BBC replies to my complaint on misleading viewers on access to Higher Education

index

My initial complaint on May 31 (compact format to enable compliance with word limit):

Complaint Summary: Entrance to HE in Scotland

Full Complaint: The report, broadcast six times between 6am and 9am: ‘Fewer students from the most deprived parts of Scotland are entering university. Figures from the Scottish Funding Council show there was a 0.2% drop in the number of entrants from the poorest areas last year.’ It’s not inaccurate, in itself. It is, however missing key facts required for informative value, balance and overall accuracy. The figures used for the broadcast were taken from the Scottish Funding Council Report on Widening Access 2016-17, published on 30th May 2018. Easily found, on the same page as the figures used by BBC Scotland (3) we can read this crucial piece of information: ‘Combining the number of entrants to full-time FE and HE courses at college and full-time first-degree courses at university, there were 25,490 total entrants from the most deprived 20%, and 15,635 from the least deprived 20%. This means that those from the most deprived 20% have the highest total number of entrants across these full-time levels of study.’ Further reinforcing this as the news worth reporting, we have already seen from UCAS: ‘The problem is that there is rather less sub-degree HE in the non-Scottish parts of the UK than in Scotland but most of what there is appears to be recruited through UCAS; meanwhile in Scotland there’s a much larger amount of HE provided in FE colleges, pretty much all at sub-degree level, which is not recruited through UCAS at all…. Indeed, it’s the HE provided in colleges which gives Scotland the edge in overall participation rates.’ https://www.ucas.com/sites/default/files/jan-16-deadline-application-rates-report.pdf This suggests a headline directly contradictory of the BBC Scotland one, today: ‘More students from the most deprived parts of Scotland are entering Higher Education’

BBC Response on June 12th

Reference CAS-4946569-HBKWHG

The data reported came from the Scottish Funding Council – the government body which distributes government money to universities. We correctly reported the figure in the report – a small drop in the number of new university entrants from SIMD 20 backgrounds. We also included this sentence which for some reason was omitted in your version of what we said: “The Scottish Government says the drop reaffirms that it is taking the right action in focussing on widening access.” The figures we used are official and they are not disputed by the Scottish Government or Universities Scotland. The Scottish government’s aim is to have 20% of new university students come from SIMD 20 backgrounds by 2030. These figures show, at best, that no year-on-year progress is being made. The Scottish government used the figures to demonstrate the need for renewed action by universities. We regularly look at the issues surrounding widening access to universities and, when appropriate, we do discuss the important role colleges play in this – in particular how some college courses offer their students “direct routes” into degree courses.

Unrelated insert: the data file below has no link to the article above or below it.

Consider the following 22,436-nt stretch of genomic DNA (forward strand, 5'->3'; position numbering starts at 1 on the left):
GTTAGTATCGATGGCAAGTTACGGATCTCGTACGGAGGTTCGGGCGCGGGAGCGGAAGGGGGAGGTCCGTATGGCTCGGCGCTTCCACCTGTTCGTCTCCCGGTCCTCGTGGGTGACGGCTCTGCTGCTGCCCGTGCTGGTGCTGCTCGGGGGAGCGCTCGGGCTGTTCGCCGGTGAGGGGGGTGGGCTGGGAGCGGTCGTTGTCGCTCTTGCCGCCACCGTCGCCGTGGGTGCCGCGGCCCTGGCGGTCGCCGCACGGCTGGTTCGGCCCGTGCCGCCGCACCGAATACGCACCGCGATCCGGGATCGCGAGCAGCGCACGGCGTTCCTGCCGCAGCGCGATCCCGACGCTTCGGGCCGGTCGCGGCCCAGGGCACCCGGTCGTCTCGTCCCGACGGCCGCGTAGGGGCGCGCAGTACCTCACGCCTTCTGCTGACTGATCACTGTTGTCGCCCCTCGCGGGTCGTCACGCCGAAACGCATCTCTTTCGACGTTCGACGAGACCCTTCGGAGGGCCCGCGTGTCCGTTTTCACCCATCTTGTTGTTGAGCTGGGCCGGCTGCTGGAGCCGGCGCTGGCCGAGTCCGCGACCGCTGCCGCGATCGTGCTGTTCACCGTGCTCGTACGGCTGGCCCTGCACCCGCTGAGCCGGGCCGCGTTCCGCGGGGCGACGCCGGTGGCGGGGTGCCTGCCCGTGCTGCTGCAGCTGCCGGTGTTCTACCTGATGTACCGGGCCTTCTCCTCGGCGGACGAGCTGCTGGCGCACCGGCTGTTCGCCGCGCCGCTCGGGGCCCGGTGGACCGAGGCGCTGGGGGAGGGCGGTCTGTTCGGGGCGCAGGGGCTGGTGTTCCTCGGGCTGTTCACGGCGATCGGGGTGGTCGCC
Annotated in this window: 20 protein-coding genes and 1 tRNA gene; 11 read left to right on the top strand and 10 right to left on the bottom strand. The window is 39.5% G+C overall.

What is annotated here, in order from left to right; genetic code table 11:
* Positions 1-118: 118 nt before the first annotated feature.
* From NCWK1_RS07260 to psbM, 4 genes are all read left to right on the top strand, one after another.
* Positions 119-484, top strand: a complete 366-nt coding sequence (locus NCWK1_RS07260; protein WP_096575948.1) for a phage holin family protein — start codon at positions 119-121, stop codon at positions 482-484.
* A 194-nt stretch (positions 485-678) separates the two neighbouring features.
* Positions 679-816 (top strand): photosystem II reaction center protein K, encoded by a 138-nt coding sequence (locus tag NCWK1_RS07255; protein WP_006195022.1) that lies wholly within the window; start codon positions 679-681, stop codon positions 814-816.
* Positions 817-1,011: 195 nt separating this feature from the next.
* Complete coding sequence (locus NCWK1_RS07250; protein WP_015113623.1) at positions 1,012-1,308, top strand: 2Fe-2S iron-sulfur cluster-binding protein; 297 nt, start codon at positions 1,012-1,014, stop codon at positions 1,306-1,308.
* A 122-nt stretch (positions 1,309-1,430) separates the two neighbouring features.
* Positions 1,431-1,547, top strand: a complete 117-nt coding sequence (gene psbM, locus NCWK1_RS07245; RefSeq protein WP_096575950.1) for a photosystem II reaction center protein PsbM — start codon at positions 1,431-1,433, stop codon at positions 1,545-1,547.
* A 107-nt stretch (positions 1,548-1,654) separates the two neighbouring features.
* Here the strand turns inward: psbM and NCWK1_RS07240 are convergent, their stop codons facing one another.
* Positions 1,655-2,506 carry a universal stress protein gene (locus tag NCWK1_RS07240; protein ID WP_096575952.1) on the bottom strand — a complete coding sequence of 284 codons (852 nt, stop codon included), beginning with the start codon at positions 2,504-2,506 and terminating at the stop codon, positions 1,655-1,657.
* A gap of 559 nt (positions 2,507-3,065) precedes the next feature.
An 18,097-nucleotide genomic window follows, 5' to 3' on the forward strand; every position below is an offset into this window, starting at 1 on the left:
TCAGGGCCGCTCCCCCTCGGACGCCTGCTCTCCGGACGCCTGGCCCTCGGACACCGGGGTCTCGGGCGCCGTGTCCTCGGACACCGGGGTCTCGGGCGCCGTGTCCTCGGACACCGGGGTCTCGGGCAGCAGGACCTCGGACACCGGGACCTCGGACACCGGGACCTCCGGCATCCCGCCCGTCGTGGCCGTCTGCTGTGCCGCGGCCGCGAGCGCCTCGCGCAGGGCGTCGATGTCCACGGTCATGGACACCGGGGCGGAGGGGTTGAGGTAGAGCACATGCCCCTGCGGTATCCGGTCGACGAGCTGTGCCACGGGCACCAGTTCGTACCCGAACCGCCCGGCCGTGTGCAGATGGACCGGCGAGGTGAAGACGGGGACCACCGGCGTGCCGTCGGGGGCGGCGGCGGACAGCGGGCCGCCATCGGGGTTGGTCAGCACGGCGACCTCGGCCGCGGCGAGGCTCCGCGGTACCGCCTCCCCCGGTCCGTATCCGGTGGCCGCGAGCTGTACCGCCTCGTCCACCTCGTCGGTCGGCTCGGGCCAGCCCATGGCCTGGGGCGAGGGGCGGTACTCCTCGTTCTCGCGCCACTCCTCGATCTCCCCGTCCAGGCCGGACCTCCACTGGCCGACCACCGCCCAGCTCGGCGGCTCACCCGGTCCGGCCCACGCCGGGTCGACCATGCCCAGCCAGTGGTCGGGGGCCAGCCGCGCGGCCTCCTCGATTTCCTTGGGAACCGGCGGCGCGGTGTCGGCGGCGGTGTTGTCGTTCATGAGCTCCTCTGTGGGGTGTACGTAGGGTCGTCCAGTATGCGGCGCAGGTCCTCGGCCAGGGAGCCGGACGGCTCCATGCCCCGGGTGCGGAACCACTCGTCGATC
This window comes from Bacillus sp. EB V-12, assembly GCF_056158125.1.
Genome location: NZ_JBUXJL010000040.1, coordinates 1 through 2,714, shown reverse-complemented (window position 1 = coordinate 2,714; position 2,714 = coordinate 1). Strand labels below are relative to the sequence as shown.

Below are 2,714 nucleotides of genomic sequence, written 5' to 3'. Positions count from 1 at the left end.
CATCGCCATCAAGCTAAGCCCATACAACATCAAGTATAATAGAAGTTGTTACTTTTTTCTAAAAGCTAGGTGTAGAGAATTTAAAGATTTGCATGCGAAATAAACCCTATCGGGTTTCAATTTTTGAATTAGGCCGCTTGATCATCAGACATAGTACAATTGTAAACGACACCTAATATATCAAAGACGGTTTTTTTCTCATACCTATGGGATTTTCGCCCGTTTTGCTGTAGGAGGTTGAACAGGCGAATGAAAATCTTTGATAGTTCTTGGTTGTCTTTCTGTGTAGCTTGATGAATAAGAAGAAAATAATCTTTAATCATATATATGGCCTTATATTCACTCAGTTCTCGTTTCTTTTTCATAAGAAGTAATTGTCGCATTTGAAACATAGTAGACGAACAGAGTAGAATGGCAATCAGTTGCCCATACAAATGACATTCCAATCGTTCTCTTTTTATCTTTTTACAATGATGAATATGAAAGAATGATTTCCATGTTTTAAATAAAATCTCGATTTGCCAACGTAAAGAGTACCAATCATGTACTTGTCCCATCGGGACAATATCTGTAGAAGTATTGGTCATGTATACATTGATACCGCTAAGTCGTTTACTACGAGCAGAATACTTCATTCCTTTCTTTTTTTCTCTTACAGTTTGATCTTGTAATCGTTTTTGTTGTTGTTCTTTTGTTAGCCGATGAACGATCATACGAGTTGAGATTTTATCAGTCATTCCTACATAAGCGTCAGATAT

My second complaint

Your response fails to address my key complaint which is that your report did not inform viewers of a fact which is necessary for the full understanding of access to HE in Scotland – that, according to UCAS itself, the Scottish system is characterised by ‘the much larger amount of HE provided in FE colleges, pretty much all at sub-degree level, which is not recruited through UCAS at all’ and that …. ‘it’s the HE provided in colleges which gives Scotland the edge in overall participation rates’. That you do discuss the role played by colleges, at unspecified times/places, is not relevant to my complaint. To fulfil your own charter, you needed to include this contextual information, crucial for understanding the UCAS news, at the same time, in the same report. Not doing so, you left the viewers with a misleading and partial account which does them a disservice and which may be perceived as damaging to the reputation of Scotland and the Scottish Government. That the Scottish government have not disputed your figures is not relevant; this is my complaint as a citizen and licence-payer.

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2 thoughts on “BBC replies to my complaint on misleading viewers on access to Higher Education

  1. Alasdair Macdonald June 13, 2018 / 8:33 pm

    Keep pressing.

    The answer you received is ‘mealy-mouthed’ and partly answering questions you did not raise in your complaint.

    Good reporting seeks to provide the bigger picture.

    Liked by 1 person

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